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Wednesday, 20 April 2016

Nuts and Bolts: Revolutionary Months

I've written about the French Revolutionary/Republican Calendar a couple of times recently, once when raving about Zola's terrific novel Germinal, and once when describing the stations of the Canadian Grand Trunk Railway.

The days of the Revolutionary Calendar's ten-day week were named first, second, third, etc, but what about the months? The most logical thing would have been to call them first, second, etc, too, and this system was suggested, though it never caught on.

So what can you call your months? There was an enthusiasm for basing French society on Classical Roman lines, but unfortunately the months of the French year were already based on classical Roman lines, and the revolutionaries wanted a complete change.

Well, how about calling the new months after...er...

...the...

...weather.

Hmm...well, yes, the South of France, it has a climate superb, and a system such as that would proclaim to the world...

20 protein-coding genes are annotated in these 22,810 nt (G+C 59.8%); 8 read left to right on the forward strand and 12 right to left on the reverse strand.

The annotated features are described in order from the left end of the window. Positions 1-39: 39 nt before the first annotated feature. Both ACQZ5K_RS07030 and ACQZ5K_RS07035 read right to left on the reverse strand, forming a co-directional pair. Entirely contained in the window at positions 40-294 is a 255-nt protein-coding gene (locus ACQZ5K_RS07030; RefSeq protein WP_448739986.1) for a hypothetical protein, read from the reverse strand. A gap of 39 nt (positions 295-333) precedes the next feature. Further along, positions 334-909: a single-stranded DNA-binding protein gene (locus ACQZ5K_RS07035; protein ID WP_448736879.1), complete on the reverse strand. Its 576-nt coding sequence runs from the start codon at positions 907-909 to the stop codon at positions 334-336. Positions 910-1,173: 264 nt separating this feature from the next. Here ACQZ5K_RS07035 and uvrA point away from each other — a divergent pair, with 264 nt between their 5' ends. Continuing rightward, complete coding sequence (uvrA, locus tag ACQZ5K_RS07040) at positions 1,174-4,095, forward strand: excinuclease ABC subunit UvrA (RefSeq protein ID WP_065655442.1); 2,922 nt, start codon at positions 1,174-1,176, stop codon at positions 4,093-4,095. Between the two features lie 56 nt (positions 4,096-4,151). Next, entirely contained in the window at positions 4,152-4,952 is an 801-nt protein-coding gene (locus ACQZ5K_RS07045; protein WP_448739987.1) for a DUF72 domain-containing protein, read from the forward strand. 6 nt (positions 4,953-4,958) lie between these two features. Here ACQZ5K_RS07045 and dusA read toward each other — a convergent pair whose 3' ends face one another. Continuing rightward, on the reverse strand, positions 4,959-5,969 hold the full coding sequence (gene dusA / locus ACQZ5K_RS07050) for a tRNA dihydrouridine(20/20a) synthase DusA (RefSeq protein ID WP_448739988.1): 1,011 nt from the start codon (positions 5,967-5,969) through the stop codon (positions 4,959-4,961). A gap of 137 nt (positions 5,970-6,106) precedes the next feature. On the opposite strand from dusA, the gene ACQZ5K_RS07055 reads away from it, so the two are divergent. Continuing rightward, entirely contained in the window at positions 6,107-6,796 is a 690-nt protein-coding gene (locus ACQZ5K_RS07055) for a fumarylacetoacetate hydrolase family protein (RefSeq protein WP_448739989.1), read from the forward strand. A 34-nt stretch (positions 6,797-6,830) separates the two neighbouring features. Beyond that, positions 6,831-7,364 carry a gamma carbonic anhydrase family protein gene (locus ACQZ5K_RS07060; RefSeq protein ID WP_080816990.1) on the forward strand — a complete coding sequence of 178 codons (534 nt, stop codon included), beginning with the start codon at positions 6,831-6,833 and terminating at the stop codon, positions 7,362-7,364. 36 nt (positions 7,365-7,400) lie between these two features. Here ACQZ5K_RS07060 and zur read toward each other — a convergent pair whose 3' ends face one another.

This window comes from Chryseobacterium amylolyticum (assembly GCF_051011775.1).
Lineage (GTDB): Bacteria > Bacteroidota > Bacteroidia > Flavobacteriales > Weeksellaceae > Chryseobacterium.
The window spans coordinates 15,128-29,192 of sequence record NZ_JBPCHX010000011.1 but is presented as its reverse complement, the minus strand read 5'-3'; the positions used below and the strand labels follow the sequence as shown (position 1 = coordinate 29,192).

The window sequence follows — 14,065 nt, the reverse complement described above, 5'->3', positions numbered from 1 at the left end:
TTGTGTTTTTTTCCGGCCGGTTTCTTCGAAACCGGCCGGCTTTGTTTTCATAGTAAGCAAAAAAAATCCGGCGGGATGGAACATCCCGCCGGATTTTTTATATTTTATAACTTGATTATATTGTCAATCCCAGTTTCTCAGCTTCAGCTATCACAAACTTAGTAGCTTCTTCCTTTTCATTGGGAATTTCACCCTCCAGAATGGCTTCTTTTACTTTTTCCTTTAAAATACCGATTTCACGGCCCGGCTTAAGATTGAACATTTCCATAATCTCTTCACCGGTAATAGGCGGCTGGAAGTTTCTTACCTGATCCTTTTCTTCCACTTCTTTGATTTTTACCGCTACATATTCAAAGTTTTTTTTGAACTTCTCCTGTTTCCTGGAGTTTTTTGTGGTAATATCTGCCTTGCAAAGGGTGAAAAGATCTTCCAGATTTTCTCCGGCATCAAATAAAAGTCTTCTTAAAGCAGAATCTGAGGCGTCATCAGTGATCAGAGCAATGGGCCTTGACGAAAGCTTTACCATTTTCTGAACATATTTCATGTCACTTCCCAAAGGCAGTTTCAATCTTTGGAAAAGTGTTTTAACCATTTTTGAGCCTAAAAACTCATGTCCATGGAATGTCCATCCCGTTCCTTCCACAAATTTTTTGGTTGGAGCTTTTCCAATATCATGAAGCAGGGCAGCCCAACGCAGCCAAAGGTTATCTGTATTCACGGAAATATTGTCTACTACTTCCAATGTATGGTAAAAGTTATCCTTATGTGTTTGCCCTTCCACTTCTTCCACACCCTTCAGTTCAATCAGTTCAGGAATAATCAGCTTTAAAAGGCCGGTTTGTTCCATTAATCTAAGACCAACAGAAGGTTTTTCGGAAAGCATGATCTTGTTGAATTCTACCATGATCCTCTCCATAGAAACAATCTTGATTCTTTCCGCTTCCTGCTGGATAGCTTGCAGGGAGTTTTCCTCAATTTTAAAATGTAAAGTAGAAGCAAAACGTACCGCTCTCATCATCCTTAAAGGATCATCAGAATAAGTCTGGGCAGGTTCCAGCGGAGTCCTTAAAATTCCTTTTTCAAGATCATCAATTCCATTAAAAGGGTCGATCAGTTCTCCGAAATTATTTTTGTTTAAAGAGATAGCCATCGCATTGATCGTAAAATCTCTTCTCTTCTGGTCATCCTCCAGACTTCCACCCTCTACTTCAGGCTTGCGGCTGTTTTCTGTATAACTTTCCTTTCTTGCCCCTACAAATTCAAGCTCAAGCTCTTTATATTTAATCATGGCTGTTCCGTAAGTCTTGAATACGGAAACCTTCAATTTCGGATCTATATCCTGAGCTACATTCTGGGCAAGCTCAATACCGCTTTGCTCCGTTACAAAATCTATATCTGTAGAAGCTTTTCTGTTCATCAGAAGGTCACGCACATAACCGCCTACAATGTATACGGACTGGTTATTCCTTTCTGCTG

...oh. On the Parisian weather.

Oh well. If one must.

So:

Vendémiaire (grape harvest) Brumaire (mist) Frimaire (frost) Nivôse (snow) Pluviôse (rain) Ventôse (wind) Germinal (germination) Floréal (flower) Prairial (meadow) Messidor (harvest) Thermidor/Fervidor (heat) Fructidor (fruit).

(The year started, in case you're wondering, at the Parisian Autumn equinox.)

Unfortunately this system faced the population with five months of mist, frost, snow, rain and wind, and so you can see why the calendar didn't survive the arrival of Napoleon, who came from a much warmer place.

They went back to the Roman system of rather random gods. 

Nuts and Bolts: thing to consider today: what would you call the months of the year? 

Please don't forget Australia, Russia, and the Solomon Islands in your deliberations.



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